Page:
Motor accident victim’s 2018 dream: To walk again

Last Christmas Clinton Morris was fighting for his life after a car crashed into him. A year later he is determined to walk again. Photo: Supplied
Last Christmas Clinton Morris was fighting for his life after a car crashed into him. A year later he is determined to walk again. Photo: Supplied

A year ago Clinton Morris was fighting for his life. A motorist in Port Elizabeth was looking up directions on her cell phone when she hit the motorcycle he was riding.

The bone in his lower right leg snapped and bent backwards. Morris tied the draw strings of his shorts around his thigh to try to stop the bleeding but he still almost bled to death.

For the next few weeks Morris‚ who worked as a handyman at Pine Lodge‚ would be transferred between the Livingstone Hospital and the Port Elizabeth Provincial Hospital as doctors tried to save his life.

And as he fought‚ Morris had the distressing experience of seeing a man fall to his death from a window at Livingstone Hospital.

“I never want to see something like that ever again. It was on Christmas Day last year‚” he said.

Against doctors’ advice‚ Morris refused to give permission for his leg to be amputated.

“It was around this time that I thought‚ ‘I can’t do this’. Then I rallied.”

Soon after the accident Morris posted a picture on Facebook that read: “Keep walking.”

Morris spent 76 days in hospital. Since he was discharge he has walked with a fixator‚ an iron cage with rods that immobilises his leg to help the bones fuse.

Morris started exercises‚ determined to walk again. For weeks he would change his profile picture on social media to the Superman symbol.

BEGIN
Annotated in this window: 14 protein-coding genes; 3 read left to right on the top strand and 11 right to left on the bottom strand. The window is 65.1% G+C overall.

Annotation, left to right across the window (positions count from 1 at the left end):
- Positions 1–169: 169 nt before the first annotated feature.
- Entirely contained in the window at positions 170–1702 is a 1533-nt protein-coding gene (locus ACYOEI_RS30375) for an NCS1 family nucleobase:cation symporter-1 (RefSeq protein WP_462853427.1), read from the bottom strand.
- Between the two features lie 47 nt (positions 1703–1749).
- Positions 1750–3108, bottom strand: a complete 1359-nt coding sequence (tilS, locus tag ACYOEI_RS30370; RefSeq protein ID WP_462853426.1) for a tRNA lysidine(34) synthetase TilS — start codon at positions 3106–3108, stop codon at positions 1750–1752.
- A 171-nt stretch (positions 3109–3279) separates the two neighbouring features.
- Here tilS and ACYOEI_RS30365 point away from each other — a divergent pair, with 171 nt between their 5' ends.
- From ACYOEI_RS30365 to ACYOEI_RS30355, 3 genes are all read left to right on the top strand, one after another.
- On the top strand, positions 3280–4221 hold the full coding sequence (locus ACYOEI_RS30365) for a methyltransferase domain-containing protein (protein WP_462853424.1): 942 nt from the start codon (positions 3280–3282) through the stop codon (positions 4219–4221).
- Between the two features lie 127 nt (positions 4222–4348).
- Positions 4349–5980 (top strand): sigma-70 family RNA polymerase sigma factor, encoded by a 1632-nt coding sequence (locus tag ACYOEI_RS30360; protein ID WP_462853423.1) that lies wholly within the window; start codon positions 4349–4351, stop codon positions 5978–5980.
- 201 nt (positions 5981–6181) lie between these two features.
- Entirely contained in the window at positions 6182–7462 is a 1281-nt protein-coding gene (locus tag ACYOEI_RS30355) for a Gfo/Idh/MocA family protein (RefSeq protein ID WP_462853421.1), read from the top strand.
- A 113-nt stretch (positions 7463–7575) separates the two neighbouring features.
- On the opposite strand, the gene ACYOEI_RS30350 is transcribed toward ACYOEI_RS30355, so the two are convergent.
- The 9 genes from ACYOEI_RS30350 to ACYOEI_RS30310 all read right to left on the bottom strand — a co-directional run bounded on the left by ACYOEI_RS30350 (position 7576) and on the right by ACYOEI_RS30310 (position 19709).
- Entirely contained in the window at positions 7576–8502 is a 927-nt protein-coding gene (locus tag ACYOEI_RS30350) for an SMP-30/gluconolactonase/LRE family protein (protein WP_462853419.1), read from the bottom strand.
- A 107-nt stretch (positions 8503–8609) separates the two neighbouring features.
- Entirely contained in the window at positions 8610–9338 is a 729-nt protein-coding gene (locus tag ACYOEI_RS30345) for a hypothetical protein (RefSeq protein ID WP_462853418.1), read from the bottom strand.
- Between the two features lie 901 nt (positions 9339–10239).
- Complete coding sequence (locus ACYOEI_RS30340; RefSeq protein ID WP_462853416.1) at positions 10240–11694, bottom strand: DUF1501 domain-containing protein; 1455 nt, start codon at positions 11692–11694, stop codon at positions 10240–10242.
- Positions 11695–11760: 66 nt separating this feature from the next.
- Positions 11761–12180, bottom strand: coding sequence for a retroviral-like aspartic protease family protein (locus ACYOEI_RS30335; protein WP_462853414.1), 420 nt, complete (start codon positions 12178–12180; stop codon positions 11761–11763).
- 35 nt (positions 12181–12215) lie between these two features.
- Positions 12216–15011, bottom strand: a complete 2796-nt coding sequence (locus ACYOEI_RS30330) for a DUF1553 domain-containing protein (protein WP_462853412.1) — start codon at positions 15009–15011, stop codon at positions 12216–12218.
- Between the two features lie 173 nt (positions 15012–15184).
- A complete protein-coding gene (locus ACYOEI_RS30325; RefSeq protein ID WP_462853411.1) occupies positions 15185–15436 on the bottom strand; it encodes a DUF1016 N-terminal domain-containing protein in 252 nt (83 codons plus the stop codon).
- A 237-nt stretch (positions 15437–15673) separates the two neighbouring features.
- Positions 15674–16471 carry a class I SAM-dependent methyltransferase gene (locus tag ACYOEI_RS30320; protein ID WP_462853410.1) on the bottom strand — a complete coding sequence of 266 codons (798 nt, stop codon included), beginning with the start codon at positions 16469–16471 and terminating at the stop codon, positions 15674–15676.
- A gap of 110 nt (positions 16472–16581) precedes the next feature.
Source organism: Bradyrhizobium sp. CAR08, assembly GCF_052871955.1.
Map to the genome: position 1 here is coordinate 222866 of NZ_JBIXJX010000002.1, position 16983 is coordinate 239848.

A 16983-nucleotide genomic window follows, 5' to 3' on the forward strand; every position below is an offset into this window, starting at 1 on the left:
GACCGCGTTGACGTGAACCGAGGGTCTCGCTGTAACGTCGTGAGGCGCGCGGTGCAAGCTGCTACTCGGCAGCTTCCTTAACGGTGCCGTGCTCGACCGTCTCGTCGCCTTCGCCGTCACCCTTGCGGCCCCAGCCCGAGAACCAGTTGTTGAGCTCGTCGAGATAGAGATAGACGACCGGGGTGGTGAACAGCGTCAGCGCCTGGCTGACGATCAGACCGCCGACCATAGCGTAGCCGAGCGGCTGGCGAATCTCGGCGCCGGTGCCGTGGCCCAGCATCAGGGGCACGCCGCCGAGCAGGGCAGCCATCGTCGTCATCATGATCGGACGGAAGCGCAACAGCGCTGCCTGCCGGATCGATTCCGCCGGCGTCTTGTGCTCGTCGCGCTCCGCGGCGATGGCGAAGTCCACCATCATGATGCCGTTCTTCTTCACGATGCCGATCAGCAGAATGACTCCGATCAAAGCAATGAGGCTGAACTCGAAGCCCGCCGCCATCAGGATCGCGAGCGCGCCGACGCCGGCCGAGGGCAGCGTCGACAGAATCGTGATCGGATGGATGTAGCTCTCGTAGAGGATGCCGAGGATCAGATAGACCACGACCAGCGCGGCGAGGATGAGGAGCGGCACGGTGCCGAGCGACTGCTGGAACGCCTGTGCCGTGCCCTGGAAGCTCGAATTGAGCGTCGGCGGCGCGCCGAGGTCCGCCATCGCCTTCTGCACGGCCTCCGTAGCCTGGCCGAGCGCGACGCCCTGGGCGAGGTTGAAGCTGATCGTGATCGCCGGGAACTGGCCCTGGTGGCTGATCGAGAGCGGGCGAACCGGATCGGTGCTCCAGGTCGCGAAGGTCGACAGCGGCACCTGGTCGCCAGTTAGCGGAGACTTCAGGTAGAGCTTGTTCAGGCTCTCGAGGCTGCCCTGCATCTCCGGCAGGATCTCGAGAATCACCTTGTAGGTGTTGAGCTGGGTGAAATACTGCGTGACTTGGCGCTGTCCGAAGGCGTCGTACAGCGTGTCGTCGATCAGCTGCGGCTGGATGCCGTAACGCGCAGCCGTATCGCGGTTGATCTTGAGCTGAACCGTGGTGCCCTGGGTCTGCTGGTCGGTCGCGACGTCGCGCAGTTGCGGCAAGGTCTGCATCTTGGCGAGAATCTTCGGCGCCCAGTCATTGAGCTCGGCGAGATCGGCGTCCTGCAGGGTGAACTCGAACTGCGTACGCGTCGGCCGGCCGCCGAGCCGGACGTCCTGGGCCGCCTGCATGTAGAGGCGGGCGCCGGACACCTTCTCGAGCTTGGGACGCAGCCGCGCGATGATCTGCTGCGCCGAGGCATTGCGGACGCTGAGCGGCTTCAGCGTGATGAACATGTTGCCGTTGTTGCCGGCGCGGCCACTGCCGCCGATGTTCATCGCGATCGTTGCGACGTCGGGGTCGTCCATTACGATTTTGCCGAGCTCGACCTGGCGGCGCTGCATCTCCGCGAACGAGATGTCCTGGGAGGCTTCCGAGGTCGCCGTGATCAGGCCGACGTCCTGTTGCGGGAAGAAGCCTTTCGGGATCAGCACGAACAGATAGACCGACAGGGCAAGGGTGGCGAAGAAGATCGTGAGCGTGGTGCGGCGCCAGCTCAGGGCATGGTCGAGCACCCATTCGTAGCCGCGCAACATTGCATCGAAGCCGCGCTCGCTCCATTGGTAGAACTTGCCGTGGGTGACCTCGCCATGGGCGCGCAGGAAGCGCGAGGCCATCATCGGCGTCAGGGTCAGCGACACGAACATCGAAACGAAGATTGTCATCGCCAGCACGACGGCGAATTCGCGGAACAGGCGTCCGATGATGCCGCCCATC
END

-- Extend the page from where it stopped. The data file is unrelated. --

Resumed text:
In two weeks’ time‚ part of the fixator will be removed surgically and Morris will be able to walk freely again.

“I just refused to listen to anybody who said my leg had to come off. I would let them talk and I would smile‚” he said.

He said the news story of a man who was found dead with a fixator around his leg deeply affected him.

“I could not allow myself to get scared. Every day I made myself get up. I count down in how many days I will not be wearing the fixator.

“I found strength in myself that I never thought I would have. Funnily enough‚ my biggest problem when getting up and about was that people kept on bumping into my leg. I would have thought they would try to avoid it.”

Morris said the most difficult transition from being an able-bodied person to a disabled one was discovering that Port Elizabeth was not wheelchair-friendly.

“That guy who fell off the roof gave me nightmares for months. My resolution for 2018 is to only go to hospital once and then never ever again.”

Morris said many people helped him but only one or two stayed the course.

“Brian Paddey from the Amputee Support Group was one. He never left. My mom‚ Judy Poole‚ was the other. Nobody wants to put up with a guy going through hell. I guess I was grumpy some days too.”

Morris said he weaned himself off painkillers.

“Some of the pills were giving me nightmares. I couldn’t sleep. I had to learn to deal with the pain by using my mind‚” he said.

Paddey said Morris has been incredibly courageous. “He hasn’t been able to test his leg. I am praying that he will be able to walk again.”

Morris never planned to stay in Port Elizabeth; he is originally from Johannesburg.

“As soon as my legal action against the hospital and the Road Accident Fund is finalised I will be buying a car and then I will drive away as quick as I can‚” he said.

“But first I will help Brian’s amputee support group. I want Port Elizabeth to remember me.” 

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